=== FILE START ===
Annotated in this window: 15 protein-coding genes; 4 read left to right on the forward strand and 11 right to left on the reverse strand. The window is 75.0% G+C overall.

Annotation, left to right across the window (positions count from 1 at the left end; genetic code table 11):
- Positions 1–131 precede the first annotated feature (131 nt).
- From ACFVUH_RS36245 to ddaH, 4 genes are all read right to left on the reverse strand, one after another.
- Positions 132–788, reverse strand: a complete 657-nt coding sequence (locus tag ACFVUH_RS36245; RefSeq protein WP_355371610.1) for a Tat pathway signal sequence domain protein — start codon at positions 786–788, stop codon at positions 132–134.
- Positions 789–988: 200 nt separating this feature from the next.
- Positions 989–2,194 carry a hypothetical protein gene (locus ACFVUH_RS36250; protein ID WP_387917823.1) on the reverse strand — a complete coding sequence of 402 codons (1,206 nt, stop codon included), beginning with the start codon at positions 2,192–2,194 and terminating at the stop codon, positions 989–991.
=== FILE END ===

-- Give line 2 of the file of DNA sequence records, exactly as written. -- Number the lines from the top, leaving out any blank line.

Annotation, left to right across the window (positions count from 1 at the left end; genetic code table 11):